Loss of Trust and Disinformation
Cross-Current Media & Journalism Group Meeting #5, online, May 2021
Reflections written by Almut Hülsmeyer, member of Media and Journalism Cross-Current Professional Group
“What is the relationship between trust and the media, in the current climate of 2021?”
This is one of several questions we looked at in our Cross-Current Media & Journalism weekend, together, in May.
Here are a few of my reflections.
About 62% of people in Germany believe that the government is controlled by some big lobby groups. That is one result of a latest survey. One third thinks that corruption in the German government is a problem. The picture of a state that cannot be trusted is not any more an opinion which is expressed by people at the verge of society but in the centre. The estrangement affects besides state institutions also media and science.
The dialogue with those who lost their trust in the state and media has become very hardened because society is not arguing about opinions and interpretations any more but about the factual basis. Disinformation has an easy job because many players do not hold on criteria like research, giving evidence and consistency.
The fatal result of disinformation is that it blocks the necessary debate in society.
If the question how to stop disinformation is discussed suggestions affects often technical solutions or legislation.
There are also initiatives in Germany which try to stop disinformation by fact-checking. But they need time for their work and therefore always limp after disinformation.
The big problem is that all the technical or legislative attempts to stop disinformation do not bring back the lost trust into state institutions or media. The narratives will not change when false news are flagged, blocked or refuted.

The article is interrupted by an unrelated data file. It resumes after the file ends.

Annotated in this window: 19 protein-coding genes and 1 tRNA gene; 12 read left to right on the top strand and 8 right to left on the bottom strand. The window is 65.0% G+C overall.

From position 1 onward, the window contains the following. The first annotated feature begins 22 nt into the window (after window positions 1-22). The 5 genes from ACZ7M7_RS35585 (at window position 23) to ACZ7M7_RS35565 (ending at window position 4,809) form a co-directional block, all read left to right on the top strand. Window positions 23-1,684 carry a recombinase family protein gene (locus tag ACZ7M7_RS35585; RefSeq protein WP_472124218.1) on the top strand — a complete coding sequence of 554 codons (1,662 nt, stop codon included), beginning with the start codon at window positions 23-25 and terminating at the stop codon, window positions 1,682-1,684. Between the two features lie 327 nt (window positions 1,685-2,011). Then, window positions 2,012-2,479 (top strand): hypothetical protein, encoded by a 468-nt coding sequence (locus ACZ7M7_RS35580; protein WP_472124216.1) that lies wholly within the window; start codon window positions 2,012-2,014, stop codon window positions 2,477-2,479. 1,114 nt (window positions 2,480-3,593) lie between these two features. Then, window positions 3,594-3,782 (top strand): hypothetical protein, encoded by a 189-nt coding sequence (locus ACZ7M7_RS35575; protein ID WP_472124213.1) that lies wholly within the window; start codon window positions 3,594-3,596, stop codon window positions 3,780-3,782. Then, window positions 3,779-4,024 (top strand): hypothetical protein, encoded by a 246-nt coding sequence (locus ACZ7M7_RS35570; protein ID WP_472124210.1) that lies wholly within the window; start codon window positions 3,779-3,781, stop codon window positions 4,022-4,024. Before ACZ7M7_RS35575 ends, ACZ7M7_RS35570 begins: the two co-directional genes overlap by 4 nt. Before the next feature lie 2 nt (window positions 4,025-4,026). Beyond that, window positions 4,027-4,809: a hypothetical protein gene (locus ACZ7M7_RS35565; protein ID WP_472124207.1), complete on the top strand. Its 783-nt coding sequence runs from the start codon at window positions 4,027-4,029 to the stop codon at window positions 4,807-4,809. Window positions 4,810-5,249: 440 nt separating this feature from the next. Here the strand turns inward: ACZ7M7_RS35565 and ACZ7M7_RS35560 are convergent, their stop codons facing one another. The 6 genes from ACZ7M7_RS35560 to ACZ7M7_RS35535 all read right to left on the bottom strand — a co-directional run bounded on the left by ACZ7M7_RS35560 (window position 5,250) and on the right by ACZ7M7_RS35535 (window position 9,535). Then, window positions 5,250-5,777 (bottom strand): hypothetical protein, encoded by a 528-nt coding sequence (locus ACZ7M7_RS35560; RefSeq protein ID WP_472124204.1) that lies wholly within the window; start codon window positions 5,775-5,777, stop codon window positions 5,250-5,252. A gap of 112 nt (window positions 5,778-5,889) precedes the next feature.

To regain the trust of those which lost it, society has to concentrate on social aspects. Educational establishments should focus more on political education and media competence. Politicians and journalists must also agree to take part in the discussion why people lost their trust and do not believe them. Parts of society do not find their everyday life portrayed in the news coverage. Journalists should allow more room for minorities and their views. Besides that, journalism must always be open-minded and open-ended. That means to search for facts which do not support my point of view or my working assumption. Again and again I read stories where the journalist seemed to search only for facts that support his thesis.
In that way Foucault’s idea of Parrhesia seems to be important for journalism: To be obliged to truthfulness. To criticise recognised positions also when it is uncomfortable. To speak with boldness would serve the credibility of media and politics and bring back trust.
Cover photos: Visuals on Unsplash.com